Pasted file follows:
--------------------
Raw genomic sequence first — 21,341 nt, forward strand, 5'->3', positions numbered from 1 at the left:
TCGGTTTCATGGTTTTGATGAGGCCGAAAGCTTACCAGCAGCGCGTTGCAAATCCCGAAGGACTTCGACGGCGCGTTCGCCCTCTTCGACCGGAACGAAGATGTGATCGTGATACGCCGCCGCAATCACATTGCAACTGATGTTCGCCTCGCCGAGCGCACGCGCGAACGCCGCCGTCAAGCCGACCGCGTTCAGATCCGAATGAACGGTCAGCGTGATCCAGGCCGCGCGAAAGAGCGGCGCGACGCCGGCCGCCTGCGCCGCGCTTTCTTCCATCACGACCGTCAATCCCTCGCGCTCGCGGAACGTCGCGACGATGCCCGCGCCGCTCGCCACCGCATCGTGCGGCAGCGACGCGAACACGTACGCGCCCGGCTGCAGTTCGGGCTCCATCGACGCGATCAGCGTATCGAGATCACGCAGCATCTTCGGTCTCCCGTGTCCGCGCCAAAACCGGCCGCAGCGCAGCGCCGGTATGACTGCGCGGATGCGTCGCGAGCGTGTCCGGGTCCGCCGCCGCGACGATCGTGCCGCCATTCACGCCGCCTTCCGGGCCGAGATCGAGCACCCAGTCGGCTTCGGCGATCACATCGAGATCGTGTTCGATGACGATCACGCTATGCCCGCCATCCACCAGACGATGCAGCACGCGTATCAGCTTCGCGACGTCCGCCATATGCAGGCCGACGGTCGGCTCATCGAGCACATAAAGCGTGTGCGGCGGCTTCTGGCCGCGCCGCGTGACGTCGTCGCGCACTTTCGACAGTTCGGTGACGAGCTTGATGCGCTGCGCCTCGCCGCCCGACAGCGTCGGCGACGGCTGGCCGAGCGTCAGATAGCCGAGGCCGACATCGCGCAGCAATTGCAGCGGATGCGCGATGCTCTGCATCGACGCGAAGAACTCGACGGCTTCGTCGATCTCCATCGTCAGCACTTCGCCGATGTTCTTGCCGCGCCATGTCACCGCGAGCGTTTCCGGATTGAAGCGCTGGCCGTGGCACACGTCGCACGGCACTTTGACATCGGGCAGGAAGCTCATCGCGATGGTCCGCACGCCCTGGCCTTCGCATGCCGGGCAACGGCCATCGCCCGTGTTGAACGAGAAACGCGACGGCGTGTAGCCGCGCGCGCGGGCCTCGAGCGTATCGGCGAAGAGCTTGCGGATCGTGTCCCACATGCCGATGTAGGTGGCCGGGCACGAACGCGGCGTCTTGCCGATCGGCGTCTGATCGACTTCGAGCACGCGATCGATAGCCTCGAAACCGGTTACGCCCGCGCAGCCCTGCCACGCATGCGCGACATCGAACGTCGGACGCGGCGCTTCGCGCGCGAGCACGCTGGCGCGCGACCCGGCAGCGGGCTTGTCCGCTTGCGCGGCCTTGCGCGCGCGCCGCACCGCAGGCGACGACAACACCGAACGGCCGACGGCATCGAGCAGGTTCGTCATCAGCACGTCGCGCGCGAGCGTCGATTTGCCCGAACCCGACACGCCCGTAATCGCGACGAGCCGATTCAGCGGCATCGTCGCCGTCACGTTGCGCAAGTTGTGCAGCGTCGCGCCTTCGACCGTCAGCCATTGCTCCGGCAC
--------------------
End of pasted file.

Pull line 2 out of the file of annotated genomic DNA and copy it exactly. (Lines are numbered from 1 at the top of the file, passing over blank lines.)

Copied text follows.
TCGGTTTCATGGTTTTGATGAGGCCGAAAGCTTACCAGCAGCGCGTTGCAAATCCCGAAGGACTTCGACGGCGCGTTCGCCCTCTTCGACCGGAACGAAGATGTGATCGTGATACGCCGCCGCAATCACATTGCAACTGATGTTCGCCTCGCCGAGCGCACGCGCGAACGCCGCCGTCAAGCCGACCGCGTTCAGATCCGAATGAACGGTCAGCGTGATCCAGGCCGCGCGAAAGAGCGGCGCGACGCCGGCCGCCTGCGCCGCGCTTTCTTCCATCACGACCGTCAATCCCTCGCGCTCGCGGAACGTCGCGACGATGCCCGCGCCGCTCGCCACCGCATCGTGCGGCAGCGACGCGAACACGTACGCGCCCGGCTGCAGTTCGGGCTCCATCGACGCGATCAGCGTATCGAGATCACGCAGCATCTTCGGTCTCCCGTGTCCGCGCCAAAACCGGCCGCAGCGCAGCGCCGGTATGACTGCGCGGATGCGTCGCGAGCGTGTCCGGGTCCGCCGCCGCGACGATCGTGCCGCCATTCACGCCGCCTTCCGGGCCGAGATCGAGCACCCAGTCGGCTTCGGCGATCACATCGAGATCGTGTTCGATGACGATCACGCTATGCCCGCCATCCACCAGACGATGCAGCACGCGTATCAGCTTCGCGACGTCCGCCATATGCAGGCCGACGGTCGGCTCATCGAGCACATAAAGCGTGTGCGGCGGCTTCTGGCCGCGCCGCGTGACGTCGTCGCGCACTTTCGACAGTTCGGTGACGAGCTTGATGCGCTGCGCCTCGCCGCCCGACAGCGTCGGCGACGGCTGGCCGAGCGTCAGATAGCCGAGGCCGACATCGCGCAGCAATTGCAGCGGATGCGCGATGCTCTGCATCGACGCGAAGAACTCGACGGCTTCGTCGATCTCCATCGTCAGCACTTCGCCGATGTTCTTGCCGCGCCATGTCACCGCGAGCGTTTCCGGATTGAAGCGCTGGCCGTGGCACACGTCGCACGGCACTTTGACATCGGGCAGGAAGCTCATCGCGATGGTCCGCACGCCCTGGCCTTCGCATGCCGGGCAACGGCCATCGCCCGTGTTGAACGAGAAACGCGACGGCGTGTAGCCGCGCGCGCGGGCCTCGAGCGTATCGGCGAAGAGCTTGCGGATCGTGTCCCACATGCCGATGTAGGTGGCCGGGCACGAACGCGGCGTCTTGCCGATCGGCGTCTGATCGACTTCGAGCACGCGATCGATAGCCTCGAAACCGGTTACGCCCGCGCAGCCCTGCCACGCATGCGCGACATCGAACGTCGGACGCGGCGCTTCGCGCGCGAGCACGCTGGCGCGCGACCCGGCAGCGGGCTTGTCCGCTTGCGCGGCCTTGCGCGCGCGCCGCACCGCAGGCGACGACAACACCGAACGGCCGACGGCATCGAGCAGGTTCGTCATCAGCACGTCGCGCGCGAGCGTCGATTTGCCCGAACCCGACACGCCCGTAATCGCGACGAGCCGATTCAGCGGCATCGTCGCCGTCACGTTGCGCAAGTTGTGCAGCGTCGCGCCTTCGACCGTCAGCCATTGCTCCGGCAC